Okay, so you understand webfarms now. What's magic that actually distributes load, and how does it determine how distribution is handled?
At ORCS Web we use Foundry Server Iron products to perform our webfarm load-balancing. If one of them fails, other instantly takes over (In our testing, it had sub-second fail-over!)
So what is this "Server Iron" thing? In simplest terms, it's a layer 4-7 switch. It has multiple network ports on it and can be used literally like other types of switches. But, it can also load-balancing and traffic distribution. A VIP (virtual IP) can be assigned to SI (Server Iron) and it then handles all traffic sent to that address/VIP. Further configuration is done to tell SI what to actually do with traffic sent to VIP address.
The traffic that hits VIP on Server Iron is of course redistributed to a number of server nodes so client request can be satisfied - that's whole point of a webfarm. If one or more server nodes are not responding, switches are able to detect this and send all new requests to servers that are still online - making failure of a server node almost transparent to client.
The traffic can be distributed based on a couple different logic algorithms. The most common are:
* Round Robin: The switches send requests to each server in rotation, regardless of how many connections each server has or how fast it may reply.
* Fastest response: The switches select server node with fastest response time and sends new connection requests to that server.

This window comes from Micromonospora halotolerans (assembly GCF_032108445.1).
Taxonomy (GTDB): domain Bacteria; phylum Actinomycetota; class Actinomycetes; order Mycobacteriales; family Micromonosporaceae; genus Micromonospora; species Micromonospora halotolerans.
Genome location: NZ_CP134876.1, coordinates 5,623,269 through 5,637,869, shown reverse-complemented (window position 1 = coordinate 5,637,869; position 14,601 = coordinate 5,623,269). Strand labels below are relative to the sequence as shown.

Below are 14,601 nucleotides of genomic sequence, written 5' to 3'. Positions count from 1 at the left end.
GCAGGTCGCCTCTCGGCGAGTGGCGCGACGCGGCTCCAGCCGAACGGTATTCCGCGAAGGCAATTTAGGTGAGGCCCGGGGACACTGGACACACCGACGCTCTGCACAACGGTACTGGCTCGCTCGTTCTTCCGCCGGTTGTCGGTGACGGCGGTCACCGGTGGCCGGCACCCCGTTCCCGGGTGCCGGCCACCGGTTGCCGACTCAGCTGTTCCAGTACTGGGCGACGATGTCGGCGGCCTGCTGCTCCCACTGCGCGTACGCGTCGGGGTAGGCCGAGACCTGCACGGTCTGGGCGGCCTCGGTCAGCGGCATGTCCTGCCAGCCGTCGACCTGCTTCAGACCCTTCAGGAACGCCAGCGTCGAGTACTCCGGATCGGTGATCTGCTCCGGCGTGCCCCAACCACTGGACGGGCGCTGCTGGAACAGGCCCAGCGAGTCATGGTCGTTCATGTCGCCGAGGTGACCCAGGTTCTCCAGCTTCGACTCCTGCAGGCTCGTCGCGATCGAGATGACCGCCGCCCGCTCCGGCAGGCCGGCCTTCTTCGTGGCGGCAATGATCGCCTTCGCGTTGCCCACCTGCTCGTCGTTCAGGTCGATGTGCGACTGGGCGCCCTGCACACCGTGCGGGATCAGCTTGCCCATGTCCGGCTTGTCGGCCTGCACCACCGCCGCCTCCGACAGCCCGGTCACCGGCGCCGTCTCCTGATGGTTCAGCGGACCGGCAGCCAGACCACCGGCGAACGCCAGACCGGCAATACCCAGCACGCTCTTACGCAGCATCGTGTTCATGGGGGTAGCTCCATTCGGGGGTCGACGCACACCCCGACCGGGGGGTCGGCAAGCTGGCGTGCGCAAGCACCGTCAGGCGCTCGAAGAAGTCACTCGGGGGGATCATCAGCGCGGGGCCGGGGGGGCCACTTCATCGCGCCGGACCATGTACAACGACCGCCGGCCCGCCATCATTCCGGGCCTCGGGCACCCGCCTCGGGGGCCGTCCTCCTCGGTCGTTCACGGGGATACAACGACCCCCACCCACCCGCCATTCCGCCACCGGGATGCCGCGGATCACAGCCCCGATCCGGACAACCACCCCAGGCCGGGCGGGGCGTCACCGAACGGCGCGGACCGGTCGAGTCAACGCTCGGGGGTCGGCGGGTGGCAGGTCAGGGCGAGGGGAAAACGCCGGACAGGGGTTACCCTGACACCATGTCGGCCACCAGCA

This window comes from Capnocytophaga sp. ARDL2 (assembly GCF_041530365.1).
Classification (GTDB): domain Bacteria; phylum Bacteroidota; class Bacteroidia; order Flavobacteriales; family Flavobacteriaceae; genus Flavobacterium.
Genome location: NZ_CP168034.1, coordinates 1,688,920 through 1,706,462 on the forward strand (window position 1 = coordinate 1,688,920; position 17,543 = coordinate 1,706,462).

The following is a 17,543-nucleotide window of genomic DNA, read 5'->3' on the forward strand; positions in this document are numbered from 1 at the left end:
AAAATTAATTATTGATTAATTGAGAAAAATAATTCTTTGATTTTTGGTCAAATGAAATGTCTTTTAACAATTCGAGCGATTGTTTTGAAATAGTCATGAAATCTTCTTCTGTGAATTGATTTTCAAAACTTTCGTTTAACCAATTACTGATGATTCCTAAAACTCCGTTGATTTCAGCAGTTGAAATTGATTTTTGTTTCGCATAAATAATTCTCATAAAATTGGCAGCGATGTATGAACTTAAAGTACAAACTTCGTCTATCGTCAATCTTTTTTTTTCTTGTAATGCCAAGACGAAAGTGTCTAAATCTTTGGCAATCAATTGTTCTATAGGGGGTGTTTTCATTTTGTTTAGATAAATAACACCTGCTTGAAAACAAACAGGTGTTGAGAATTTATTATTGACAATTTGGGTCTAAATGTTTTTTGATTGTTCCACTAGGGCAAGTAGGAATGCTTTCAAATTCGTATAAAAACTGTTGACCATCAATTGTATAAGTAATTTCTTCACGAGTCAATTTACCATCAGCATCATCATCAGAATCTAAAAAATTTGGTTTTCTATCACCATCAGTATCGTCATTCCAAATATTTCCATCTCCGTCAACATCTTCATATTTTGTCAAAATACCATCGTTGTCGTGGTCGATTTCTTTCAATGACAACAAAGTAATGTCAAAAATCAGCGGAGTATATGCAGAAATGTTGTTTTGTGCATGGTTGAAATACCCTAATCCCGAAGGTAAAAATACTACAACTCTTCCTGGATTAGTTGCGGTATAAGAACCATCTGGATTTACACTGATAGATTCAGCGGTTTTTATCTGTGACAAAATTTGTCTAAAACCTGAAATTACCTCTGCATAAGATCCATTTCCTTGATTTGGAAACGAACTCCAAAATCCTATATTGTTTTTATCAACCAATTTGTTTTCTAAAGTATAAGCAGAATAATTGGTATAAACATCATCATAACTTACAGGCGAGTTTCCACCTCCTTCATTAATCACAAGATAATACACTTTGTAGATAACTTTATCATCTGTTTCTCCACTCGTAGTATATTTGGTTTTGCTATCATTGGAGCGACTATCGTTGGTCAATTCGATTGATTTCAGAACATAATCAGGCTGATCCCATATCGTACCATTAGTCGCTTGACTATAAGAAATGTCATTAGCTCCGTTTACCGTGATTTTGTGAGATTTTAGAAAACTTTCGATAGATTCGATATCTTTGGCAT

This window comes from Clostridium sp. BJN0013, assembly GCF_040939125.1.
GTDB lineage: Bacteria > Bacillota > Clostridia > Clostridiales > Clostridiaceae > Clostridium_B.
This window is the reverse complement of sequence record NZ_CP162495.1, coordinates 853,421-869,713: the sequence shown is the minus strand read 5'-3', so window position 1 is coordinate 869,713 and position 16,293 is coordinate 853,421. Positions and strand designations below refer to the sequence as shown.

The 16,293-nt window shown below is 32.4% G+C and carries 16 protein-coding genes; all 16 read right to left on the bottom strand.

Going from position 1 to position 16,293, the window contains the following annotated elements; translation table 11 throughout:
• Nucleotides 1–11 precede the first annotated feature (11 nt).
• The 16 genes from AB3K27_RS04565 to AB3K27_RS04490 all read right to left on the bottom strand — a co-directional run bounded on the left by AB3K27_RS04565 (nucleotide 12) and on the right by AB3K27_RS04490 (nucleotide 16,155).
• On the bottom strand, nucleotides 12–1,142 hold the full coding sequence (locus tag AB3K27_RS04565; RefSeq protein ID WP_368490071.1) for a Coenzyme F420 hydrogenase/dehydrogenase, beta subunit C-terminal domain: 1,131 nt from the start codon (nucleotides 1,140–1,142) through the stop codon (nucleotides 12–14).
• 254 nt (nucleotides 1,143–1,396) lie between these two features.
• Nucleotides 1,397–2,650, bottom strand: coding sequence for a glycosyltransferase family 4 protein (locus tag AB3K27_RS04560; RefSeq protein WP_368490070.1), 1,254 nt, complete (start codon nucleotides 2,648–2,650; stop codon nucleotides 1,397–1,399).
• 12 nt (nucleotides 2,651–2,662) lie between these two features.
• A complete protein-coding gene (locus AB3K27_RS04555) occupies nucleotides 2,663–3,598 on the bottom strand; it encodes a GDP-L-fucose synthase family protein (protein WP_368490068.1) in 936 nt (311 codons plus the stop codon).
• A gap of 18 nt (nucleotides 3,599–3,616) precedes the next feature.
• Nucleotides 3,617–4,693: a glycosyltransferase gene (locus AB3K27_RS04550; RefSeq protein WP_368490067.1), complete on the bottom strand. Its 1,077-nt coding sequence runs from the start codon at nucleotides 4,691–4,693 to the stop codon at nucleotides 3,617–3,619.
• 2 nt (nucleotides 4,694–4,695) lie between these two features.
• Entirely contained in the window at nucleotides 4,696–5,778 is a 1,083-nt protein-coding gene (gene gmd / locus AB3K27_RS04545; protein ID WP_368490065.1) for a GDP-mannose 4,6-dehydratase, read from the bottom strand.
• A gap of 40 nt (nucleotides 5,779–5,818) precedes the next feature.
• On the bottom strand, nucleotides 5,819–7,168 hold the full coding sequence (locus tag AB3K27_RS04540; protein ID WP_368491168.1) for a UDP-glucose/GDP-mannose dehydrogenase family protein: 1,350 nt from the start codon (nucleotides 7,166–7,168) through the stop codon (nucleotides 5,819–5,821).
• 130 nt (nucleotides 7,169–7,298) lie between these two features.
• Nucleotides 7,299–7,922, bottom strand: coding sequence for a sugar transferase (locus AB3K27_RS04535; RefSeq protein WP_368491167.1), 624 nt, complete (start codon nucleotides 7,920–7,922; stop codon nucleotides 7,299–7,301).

* Least connections: The switches send traffic to whichever server node shows as having fewest active connections.
* Active-passive: This is called Local/Remote on a Foundry switch, but is still basically active/passive. This allows one or more servers to be designated as "local" which marks them as primary for all traffic. This is combined with another method above to determine what order "local" server nodes have requests sent to them. If a situation were to arise that all "local" (active) server nodes were down, then traffic would be sent to "remote" server nodes. Note that "remote" in this case doesn't really have to mean remote - "remote" server could be sitting right next to "local" servers but it is marked as remote in configuration to let it operate as a hot-standby server. This setting can also be used in a true remote situation where there are servers in a different physical data center - perhaps for extreme disaster recovery situations.